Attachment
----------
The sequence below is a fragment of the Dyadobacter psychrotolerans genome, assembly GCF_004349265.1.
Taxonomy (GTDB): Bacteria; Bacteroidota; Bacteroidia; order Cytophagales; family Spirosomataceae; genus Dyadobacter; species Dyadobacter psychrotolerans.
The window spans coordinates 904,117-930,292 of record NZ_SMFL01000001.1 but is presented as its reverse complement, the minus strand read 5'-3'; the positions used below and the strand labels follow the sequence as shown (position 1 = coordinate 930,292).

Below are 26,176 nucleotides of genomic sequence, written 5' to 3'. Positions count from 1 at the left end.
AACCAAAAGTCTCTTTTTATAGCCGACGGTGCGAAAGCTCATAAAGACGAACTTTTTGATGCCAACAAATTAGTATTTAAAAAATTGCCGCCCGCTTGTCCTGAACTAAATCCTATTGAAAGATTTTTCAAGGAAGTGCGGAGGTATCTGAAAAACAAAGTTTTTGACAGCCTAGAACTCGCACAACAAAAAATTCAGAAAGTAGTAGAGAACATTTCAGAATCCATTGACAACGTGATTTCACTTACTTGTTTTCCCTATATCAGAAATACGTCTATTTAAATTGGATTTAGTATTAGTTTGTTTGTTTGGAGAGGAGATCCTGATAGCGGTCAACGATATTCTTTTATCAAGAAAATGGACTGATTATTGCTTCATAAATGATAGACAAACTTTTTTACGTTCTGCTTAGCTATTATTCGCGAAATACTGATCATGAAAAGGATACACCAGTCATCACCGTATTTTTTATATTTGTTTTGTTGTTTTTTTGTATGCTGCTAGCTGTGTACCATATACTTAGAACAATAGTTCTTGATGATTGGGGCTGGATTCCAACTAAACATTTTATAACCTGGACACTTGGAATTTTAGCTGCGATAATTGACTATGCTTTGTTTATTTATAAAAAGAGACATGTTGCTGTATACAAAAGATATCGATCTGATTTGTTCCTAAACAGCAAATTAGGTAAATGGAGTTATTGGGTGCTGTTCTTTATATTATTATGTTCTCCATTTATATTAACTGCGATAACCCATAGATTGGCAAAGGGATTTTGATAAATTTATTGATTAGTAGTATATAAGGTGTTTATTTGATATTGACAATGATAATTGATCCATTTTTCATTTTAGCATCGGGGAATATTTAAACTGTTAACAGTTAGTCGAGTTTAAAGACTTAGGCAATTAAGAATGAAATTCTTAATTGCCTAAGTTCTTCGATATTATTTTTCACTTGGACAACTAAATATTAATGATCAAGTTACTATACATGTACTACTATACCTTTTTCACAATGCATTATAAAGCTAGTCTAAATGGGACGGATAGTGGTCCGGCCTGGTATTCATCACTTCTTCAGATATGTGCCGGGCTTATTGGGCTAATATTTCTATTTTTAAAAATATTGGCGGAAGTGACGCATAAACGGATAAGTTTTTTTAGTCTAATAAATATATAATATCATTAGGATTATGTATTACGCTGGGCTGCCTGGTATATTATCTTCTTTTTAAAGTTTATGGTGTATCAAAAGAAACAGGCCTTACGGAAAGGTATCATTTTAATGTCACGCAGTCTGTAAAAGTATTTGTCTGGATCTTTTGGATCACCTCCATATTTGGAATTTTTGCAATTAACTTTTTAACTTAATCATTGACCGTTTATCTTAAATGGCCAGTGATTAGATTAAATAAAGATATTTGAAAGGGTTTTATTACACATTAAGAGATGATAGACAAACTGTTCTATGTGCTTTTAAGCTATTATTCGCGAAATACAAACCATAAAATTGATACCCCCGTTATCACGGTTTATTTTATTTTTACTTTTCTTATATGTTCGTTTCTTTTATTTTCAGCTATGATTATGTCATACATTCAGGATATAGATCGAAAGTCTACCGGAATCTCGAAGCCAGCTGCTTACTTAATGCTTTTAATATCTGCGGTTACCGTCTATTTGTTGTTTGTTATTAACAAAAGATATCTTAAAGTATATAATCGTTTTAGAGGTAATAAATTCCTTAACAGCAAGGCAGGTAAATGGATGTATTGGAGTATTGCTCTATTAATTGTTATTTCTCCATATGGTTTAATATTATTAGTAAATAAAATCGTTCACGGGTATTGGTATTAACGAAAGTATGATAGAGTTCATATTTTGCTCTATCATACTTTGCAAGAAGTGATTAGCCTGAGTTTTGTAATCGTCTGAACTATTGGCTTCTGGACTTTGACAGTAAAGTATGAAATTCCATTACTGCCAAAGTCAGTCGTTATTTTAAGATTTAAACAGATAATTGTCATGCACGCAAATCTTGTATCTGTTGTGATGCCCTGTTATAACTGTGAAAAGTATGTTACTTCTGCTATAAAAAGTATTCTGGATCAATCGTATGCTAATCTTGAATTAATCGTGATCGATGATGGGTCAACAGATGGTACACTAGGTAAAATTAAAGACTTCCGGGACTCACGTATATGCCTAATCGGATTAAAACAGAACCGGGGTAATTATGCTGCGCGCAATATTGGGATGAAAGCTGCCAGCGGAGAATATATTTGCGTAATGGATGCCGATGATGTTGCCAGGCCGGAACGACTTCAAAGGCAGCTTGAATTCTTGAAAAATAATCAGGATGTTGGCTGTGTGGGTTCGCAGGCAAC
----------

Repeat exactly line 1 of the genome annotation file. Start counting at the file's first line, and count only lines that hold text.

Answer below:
The sequence below is a fragment of the Dyadobacter psychrotolerans genome, assembly GCF_004349265.1.